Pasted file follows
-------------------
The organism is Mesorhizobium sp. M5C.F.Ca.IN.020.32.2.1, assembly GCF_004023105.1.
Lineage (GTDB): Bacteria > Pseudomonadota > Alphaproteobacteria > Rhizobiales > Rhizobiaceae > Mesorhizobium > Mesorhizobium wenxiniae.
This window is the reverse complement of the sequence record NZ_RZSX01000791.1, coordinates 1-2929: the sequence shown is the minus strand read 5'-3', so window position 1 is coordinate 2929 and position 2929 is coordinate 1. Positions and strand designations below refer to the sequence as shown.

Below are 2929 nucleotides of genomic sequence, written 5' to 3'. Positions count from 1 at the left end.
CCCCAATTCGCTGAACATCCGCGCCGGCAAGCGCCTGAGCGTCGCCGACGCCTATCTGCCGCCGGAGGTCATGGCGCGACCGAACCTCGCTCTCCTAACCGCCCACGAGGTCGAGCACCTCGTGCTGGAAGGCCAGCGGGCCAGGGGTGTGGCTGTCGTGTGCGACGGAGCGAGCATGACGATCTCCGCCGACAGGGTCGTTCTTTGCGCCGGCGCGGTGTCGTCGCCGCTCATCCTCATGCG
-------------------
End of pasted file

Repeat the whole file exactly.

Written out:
The organism is Mesorhizobium sp. M5C.F.Ca.IN.020.32.2.1, assembly GCF_004023105.1.
Lineage (GTDB): Bacteria > Pseudomonadota > Alphaproteobacteria > Rhizobiales > Rhizobiaceae > Mesorhizobium > Mesorhizobium wenxiniae.
This window is the reverse complement of the sequence record NZ_RZSX01000791.1, coordinates 1-2929: the sequence shown is the minus strand read 5'-3', so window position 1 is coordinate 2929 and position 2929 is coordinate 1. Positions and strand designations below refer to the sequence as shown.

Below are 2929 nucleotides of genomic sequence, written 5' to 3'. Positions count from 1 at the left end.
CCCCAATTCGCTGAACATCCGCGCCGGCAAGCGCCTGAGCGTCGCCGACGCCTATCTGCCGCCGGAGGTCATGGCGCGACCGAACCTCGCTCTCCTAACCGCCCACGAGGTCGAGCACCTCGTGCTGGAAGGCCAGCGGGCCAGGGGTGTGGCTGTCGTGTGCGACGGAGCGAGCATGACGATCTCCGCCGACAGGGTCGTTCTTTGCGCCGGCGCGGTGTCGTCGCCGCTCATCCTCATGCG